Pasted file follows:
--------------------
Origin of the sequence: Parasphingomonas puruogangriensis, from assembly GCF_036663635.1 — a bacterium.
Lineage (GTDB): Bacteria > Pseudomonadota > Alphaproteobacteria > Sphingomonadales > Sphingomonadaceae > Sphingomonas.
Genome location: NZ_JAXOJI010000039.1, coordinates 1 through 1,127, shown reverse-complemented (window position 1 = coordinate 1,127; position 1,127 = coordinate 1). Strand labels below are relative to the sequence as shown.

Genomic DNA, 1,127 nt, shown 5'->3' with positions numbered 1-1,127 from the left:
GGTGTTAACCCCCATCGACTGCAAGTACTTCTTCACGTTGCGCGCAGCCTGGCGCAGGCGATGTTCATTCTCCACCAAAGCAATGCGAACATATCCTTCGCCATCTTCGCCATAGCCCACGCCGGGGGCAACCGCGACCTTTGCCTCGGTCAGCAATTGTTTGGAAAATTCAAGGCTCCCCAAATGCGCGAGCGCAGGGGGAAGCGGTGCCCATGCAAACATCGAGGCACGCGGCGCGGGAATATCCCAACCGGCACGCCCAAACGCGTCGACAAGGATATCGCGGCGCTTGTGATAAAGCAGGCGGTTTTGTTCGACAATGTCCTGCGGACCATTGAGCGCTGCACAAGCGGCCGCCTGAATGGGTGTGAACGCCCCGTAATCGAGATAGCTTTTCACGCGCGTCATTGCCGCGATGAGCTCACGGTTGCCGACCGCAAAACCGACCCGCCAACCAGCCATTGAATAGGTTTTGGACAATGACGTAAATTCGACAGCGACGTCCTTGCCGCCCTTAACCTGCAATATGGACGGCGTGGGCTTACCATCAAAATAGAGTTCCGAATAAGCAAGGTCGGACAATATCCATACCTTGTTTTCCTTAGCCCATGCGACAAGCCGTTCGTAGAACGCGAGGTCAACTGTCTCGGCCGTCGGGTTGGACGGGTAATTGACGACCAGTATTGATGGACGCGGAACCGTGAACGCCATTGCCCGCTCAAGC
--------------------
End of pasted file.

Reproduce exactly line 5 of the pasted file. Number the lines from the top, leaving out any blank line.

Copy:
GGTGTTAACCCCCATCGACTGCAAGTACTTCTTCACGTTGCGCGCAGCCTGGCGCAGGCGATGTTCATTCTCCACCAAAGCAATGCGAACATATCCTTCGCCATCTTCGCCATAGCCCACGCCGGGGGCAACCGCGACCTTTGCCTCGGTCAGCAATTGTTTGGAAAATTCAAGGCTCCCCAAATGCGCGAGCGCAGGGGGAAGCGGTGCCCATGCAAACATCGAGGCACGCGGCGCGGGAATATCCCAACCGGCACGCCCAAACGCGTCGACAAGGATATCGCGGCGCTTGTGATAAAGCAGGCGGTTTTGTTCGACAATGTCCTGCGGACCATTGAGCGCTGCACAAGCGGCCGCCTGAATGGGTGTGAACGCCCCGTAATCGAGATAGCTTTTCACGCGCGTCATTGCCGCGATGAGCTCACGGTTGCCGACCGCAAAACCGACCCGCCAACCAGCCATTGAATAGGTTTTGGACAATGACGTAAATTCGACAGCGACGTCCTTGCCGCCCTTAACCTGCAATATGGACGGCGTGGGCTTACCATCAAAATAGAGTTCCGAATAAGCAAGGTCGGACAATATCCATACCTTGTTTTCCTTAGCCCATGCGACAAGCCGTTCGTAGAACGCGAGGTCAACTGTCTCGGCCGTCGGGTTGGACGGGTAATTGACGACCAGTATTGATGGACGCGGAACCGTGAACGCCATTGCCCGCTCAAGC